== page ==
3. We should be more open! India appears to have bitten the bullet! Pakistan said it will not accept India entering it’s territory. India did enter.
    Pakistan appears to be releasing captured Indian pilot unconditionally as it says as a first gesture of peace. It is difficult to deny that intent patent in a prompt release.

    Pakistan says they waited to find out if there was lossnof life on their side before retaliation! Apparently they claim no loss of life and there fore their aircraft attacked Indian targets while remaining in Pakistan skies.
    And they only attacked at open spaces for demonstrative purpose of their capability.
    India said it’s air strikes we’re on non military targets. Pakistan says open spaces to ensure no loss of life.
    Both seem to be speaking same thing in a circuitous way.
    India claims loss of life of terrorists under training, but as yet there is no credible evidence of what or if there was any loss of life.
    India appears to have taken the bait and chased the Pakistan aircraft crossing into Pakistan and got shot!
    Foe those not blinded by fog of war, it is a matter of examination to find that India entered deep into Pakistan air space and bombed, it went in a second time against retaliation strike and lost an aircraft and ended up with a captured pilot who is promptly released as a gesture of peace and invitation and willingness to talk and sort out problems.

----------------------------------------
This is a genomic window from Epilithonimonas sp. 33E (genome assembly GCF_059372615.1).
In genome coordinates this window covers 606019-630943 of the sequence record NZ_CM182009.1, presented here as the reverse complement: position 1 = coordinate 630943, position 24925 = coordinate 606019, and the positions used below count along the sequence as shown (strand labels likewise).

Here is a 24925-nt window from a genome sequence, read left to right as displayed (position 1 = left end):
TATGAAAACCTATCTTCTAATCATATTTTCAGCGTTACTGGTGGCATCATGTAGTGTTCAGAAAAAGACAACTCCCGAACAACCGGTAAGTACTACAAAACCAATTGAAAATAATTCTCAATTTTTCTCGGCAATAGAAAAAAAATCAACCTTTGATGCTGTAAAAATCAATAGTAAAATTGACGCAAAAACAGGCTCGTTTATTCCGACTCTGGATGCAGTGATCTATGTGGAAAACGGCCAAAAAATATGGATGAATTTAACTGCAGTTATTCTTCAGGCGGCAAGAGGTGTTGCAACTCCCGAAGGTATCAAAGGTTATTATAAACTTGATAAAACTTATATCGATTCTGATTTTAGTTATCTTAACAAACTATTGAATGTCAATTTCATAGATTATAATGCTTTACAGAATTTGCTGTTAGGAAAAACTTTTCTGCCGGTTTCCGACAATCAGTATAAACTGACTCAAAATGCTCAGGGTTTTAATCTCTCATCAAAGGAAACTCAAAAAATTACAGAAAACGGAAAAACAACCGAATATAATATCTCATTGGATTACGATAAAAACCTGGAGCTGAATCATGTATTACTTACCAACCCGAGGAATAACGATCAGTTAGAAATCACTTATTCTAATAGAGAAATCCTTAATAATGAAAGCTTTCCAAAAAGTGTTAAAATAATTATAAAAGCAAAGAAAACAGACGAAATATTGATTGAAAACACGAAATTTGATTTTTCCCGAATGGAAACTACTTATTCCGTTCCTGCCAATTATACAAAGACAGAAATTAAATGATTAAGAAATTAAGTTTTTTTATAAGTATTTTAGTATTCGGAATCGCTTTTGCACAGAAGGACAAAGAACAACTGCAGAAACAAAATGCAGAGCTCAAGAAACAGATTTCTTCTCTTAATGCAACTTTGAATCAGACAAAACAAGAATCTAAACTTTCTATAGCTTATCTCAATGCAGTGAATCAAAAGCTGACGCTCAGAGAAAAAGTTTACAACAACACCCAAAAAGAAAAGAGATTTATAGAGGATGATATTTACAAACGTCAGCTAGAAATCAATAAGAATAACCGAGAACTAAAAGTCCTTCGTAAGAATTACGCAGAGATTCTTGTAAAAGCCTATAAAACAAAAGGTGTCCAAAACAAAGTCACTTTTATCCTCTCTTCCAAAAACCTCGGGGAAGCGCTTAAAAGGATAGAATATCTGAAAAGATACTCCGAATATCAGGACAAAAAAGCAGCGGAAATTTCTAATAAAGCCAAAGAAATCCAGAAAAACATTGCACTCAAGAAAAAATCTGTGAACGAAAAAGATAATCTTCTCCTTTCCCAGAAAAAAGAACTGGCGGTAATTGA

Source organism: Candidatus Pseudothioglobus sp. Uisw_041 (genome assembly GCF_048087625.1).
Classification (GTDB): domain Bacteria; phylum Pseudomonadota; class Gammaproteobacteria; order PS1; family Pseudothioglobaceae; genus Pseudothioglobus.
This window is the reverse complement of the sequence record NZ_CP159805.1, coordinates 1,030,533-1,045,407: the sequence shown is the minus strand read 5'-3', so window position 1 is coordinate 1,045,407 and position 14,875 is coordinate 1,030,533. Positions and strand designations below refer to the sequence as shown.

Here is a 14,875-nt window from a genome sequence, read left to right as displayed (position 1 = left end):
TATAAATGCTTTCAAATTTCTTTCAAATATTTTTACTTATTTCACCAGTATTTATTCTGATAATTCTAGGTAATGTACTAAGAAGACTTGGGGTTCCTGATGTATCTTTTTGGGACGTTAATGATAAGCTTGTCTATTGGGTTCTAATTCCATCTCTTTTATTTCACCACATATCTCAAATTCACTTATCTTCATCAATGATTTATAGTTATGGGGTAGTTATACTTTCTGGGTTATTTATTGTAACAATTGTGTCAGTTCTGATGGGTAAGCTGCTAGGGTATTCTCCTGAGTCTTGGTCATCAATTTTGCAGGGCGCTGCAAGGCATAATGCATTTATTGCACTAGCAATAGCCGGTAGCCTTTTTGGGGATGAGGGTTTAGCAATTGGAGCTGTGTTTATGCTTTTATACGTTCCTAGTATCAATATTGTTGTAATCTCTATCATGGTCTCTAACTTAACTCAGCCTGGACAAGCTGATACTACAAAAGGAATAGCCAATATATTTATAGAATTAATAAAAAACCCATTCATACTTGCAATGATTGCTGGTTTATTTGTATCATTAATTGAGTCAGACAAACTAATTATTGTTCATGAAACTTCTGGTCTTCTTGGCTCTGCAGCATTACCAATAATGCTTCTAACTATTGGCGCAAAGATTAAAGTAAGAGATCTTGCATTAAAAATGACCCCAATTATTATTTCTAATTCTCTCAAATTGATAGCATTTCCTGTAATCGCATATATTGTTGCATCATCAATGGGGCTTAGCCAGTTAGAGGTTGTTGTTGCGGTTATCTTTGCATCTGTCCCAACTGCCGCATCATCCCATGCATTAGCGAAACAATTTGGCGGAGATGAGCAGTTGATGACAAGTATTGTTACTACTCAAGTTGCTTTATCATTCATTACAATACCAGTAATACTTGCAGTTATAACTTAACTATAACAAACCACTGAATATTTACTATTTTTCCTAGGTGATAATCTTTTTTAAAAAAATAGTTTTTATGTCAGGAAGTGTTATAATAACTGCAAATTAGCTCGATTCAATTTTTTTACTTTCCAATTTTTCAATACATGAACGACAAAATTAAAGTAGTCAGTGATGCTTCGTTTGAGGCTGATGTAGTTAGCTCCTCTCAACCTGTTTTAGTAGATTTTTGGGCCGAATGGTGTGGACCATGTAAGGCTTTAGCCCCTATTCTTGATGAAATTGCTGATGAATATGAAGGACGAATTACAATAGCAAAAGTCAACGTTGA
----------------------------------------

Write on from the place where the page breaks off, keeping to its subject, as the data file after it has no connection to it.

Irrespective of what our tv channels say, outside people and governments do not appear to be siding with either Pakistan or India.
    Which means Pakistan is able to hold onto some respectability despite Pulwama.
    May be India needs to stop any further escalation and begin the long jettisoned talks and negotiations.

  4. BSY’s coarse, thoughtless remark has now reduced issues of war and peace into electoral debits and credits. It will cause any further moves to be viewed with a great deal of scepticism. The drama surrounding Wing Commander Abhinandan’s capture has also drained away feelings of triumphalism. Absent forceful US mediation, it could have dragged on for some time. Best if this issue is excised from the electoral debate.